Do you want to add more variety to your hand embroidery projects by stitching different types of leaves or flowers?
After all, when you look at flowers and foliage in their natural setting, they’re rarely exactly the same!
Since flowers and leaves are probably the most common motif in hand embroidery, it’s good to have a whole arsenal of stitching techniques on hand for embroidering them.
Here are sixteen different ways you can embroider leaves and flower petals.
Whether the samples below demonstrate how to embroider a leaf or how to embroider a flower, with a few tweaks, you can use any of them interchangeably for flowers or for leaves – just the stitching techniques to your petal or leaf shape.
Each technique links to an article or a video that will take you step-by-step through the embroidery process. Many of the techniques were worked in isolation for the sake of demonstration, but some of them are parts of larger projects, extracted to show you the technique.
Although the raised fishbone stitch was not covered in the recent Stitch Fun series on hand embroidered leaves, I thought I’d include the link here. It’s a video tutorial, and it makes beautiful large or small leaves that are slightly raised.
Regular Fishbone Stitch can be used to create leaves as well. They are not quite as raised as the raised fishbone stitch. The alternating overlap in the fishbone (and raised fishbone) stitch creates a natural spine down the center of the leaf.
In this photo tutorial, which is part of this Tudor-Style Rose project, I show you how to pad tiny satin leaves and embroider them so that they have a nice, sharp tip.
In this photo tutorial, which is part of the Mission Rose project, we look at very padded satin stitch leaves in silk, and we talk about stitch direction, the play of light on silk threads, and other aspects that will affect the finished look of the leaves.
In this photo tutorial, which is part of the Long & Short Stitch shading lessons here on Needle ‘n Thread, I show you how to work a simple leaf shape in long and short stitch, shading from light on the outside to dark on the inside.
This photo tutorial, also part of the Long & Short Stitch shading lessons here on Needle ‘n Thread, concentrates on a slightly more complex leaf shape, shaded from dark on the outside to light on the inside. We talk about stitch direction, and we look at a simple way to add a tiny shadow on each tip, to make the leaf stand out a bit.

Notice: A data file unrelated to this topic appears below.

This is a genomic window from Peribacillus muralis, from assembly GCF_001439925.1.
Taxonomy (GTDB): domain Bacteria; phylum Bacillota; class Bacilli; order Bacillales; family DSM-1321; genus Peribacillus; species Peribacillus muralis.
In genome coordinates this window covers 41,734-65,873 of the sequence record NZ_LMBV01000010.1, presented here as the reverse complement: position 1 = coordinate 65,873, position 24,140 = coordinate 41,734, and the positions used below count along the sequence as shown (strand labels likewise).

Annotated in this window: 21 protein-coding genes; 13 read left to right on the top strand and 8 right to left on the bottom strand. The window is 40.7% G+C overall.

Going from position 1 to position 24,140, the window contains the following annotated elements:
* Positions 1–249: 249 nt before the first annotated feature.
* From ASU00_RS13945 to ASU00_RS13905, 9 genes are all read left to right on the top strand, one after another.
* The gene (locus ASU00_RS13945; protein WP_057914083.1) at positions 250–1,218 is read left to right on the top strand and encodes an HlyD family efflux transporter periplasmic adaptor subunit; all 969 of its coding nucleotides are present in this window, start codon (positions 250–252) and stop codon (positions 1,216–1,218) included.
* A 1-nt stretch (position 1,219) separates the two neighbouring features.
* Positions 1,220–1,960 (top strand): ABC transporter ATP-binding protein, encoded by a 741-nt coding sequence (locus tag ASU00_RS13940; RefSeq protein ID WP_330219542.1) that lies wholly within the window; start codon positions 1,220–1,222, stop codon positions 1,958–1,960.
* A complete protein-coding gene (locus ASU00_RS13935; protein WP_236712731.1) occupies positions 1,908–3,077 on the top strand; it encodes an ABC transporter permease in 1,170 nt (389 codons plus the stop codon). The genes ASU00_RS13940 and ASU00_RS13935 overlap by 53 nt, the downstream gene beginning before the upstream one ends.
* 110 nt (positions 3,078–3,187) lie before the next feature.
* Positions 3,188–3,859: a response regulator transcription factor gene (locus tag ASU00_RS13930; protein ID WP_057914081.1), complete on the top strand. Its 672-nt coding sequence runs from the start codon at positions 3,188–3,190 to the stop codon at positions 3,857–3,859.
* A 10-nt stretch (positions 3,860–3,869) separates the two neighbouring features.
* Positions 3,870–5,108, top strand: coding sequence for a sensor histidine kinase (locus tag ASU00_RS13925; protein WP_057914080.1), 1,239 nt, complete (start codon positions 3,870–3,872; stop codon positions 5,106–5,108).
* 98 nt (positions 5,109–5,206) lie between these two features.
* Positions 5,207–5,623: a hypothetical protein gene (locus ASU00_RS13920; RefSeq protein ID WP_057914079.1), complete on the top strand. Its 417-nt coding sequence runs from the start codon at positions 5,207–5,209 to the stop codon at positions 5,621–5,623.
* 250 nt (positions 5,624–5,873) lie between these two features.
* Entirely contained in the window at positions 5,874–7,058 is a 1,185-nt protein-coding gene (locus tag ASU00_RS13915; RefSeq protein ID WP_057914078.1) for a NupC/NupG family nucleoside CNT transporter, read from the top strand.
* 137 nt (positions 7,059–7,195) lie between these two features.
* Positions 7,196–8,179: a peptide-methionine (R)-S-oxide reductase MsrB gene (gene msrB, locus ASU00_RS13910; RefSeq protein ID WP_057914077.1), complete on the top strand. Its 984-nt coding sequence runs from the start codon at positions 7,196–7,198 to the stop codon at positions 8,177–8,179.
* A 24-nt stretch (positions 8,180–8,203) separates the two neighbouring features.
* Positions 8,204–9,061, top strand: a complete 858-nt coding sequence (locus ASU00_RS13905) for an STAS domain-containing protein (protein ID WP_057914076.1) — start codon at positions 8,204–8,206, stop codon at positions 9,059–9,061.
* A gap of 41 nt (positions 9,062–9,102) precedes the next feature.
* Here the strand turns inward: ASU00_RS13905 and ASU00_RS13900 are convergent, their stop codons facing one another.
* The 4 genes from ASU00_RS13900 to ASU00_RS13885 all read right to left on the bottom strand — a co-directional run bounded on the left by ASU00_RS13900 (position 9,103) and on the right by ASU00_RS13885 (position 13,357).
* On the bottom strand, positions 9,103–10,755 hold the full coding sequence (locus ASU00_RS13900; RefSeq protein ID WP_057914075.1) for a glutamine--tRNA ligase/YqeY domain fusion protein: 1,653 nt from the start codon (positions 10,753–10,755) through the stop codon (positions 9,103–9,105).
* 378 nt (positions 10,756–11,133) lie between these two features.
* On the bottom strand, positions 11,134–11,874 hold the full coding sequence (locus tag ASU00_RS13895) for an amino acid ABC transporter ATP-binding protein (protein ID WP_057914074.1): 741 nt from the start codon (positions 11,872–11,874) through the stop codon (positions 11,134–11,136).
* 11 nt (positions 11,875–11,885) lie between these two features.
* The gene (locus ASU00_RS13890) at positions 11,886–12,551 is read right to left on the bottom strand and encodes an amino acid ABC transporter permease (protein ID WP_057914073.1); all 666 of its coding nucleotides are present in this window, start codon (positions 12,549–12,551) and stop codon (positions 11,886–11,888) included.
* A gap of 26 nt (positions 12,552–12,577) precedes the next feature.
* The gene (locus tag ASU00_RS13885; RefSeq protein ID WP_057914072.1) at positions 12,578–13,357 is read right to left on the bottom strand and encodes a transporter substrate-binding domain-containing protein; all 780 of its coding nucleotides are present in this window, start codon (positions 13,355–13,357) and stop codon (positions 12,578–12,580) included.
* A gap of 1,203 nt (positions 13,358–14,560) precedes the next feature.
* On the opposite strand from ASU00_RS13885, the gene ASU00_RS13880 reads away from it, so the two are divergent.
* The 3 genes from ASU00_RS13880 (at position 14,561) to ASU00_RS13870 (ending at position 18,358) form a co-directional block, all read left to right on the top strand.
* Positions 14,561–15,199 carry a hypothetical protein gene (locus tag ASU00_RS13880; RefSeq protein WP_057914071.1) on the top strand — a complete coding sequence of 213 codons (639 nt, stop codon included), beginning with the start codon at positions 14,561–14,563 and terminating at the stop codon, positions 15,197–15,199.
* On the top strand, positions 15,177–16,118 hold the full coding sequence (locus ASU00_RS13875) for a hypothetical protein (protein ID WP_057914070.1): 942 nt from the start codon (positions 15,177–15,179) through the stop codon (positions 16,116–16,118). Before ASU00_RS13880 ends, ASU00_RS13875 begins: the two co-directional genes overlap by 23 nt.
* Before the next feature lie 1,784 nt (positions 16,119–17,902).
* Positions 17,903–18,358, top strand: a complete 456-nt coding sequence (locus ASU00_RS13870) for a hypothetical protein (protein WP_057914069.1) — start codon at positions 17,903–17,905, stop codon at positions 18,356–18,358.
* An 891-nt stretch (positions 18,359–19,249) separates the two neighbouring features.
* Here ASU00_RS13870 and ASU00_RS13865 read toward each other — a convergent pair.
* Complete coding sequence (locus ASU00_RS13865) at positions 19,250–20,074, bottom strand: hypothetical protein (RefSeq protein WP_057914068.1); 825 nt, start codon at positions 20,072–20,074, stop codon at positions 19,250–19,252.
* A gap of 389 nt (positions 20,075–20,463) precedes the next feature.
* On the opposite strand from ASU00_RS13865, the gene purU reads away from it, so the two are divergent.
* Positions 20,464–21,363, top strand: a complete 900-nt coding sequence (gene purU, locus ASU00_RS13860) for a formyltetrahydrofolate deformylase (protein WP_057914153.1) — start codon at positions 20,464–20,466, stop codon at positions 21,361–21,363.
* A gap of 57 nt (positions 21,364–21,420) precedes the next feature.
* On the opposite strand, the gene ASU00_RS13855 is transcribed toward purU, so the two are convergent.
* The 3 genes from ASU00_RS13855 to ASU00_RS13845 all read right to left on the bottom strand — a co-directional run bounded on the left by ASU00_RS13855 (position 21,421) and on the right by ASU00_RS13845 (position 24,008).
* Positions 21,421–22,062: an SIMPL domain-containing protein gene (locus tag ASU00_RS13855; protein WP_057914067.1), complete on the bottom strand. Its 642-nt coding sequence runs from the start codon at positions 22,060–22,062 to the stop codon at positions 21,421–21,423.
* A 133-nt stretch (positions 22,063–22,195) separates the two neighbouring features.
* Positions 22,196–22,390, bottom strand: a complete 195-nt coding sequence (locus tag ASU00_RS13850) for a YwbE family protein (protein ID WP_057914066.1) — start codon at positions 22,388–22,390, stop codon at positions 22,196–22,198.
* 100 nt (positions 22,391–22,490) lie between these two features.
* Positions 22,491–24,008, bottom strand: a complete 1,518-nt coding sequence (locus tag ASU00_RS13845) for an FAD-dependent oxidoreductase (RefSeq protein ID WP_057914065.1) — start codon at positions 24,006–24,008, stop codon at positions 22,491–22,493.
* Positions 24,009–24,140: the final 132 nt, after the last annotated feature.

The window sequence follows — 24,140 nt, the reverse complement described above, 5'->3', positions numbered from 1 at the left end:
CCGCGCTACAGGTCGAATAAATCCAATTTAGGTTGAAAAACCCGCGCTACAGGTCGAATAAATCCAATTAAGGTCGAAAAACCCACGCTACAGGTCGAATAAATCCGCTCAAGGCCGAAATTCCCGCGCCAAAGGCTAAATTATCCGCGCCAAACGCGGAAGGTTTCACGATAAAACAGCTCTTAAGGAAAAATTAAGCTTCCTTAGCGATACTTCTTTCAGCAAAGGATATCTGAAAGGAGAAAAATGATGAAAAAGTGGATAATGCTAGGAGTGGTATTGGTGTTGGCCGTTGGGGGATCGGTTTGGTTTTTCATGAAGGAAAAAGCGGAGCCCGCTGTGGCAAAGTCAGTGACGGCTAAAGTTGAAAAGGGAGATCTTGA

Also part of the Long & Short Stitch shading lessons, this tutorial focuses on a more complex leaf with a turn-over on the tip. It involves long & short stitch shading and padded satin stitch.
This Stitch Fun tutorial demonstrates how to embroidery quick, free-style holly leaves, without using a pattern.
Never underestimate the power of the simple stitch! The detached chain stitch (also called the daisy stitch or the lazy daisy stitch) makes terrific, simple leaves and flower petals! This is a video tutorial.
Where are the leaves? Well, in the video tutorial for granitos, the samples show petals on flowers, but granitos can make very effective, simple leaves, too!
Again, the samples for the video tutorial for the cast-on stitch illustrate the stitch used for petals on flowers, but with a little manipulation, both stitches work great for leaves, too – especially the double cast-on stitch.
There are clear step-by-step photo instructions for the double cast-on stitch in the Cast-On and Double Cast-on Stitch printable available as an e-book.
In the video tutorial for the woven picot stitch, you’ll see how to make a terrific dimensional stitch that works really well for leaves and petals.
You can also find step-by-step photo instructions for the woven picot stitch in my Lavender Honey & Other Little Things e-book, where I use the stitch to create dimensional sunflowers.
Using a combination of fly stitch and twisted chain stitch – or just using fly stitch – you can create quick, simple leaves with turned tips. This step-by-step photo tutorial will show you how.
In this step-by-step photo tutorial, you’ll see how to create broad leaves with a braid down the center spine, using the closed cretan stitch.
The tiny buttonhole stitch leaves demonstrated in this step-by-step photo tutorial work well for ground foliage. They can also be enlarged and worked with heavier thread.
The rose leaf stitch can be used to create shaded leaves and to embroider buds. The photo tutorial for the shaded leaves demonstrates the movement of the stitch step-by-step, with plenty of tips to help you through it.
The rose leaf stitch bud tutorial shows you how to adapt the stitch to create a little rose bud.
I hope all these tutorials help you to add variety and interest to your hand embroidery endeavors!
If you have any other suggestions for tutorials that you’d like to see on Needle ‘n Thread, feel free to leave a comment below.
You can find this list of tutorials permanently linked under the Stitch Fun series index under Tips & Techniques here on Needle ‘n Thread. You can also find a direct link under Hand Embroidery Lessons & Step-by-Step Projects in the Tips & Techniques section.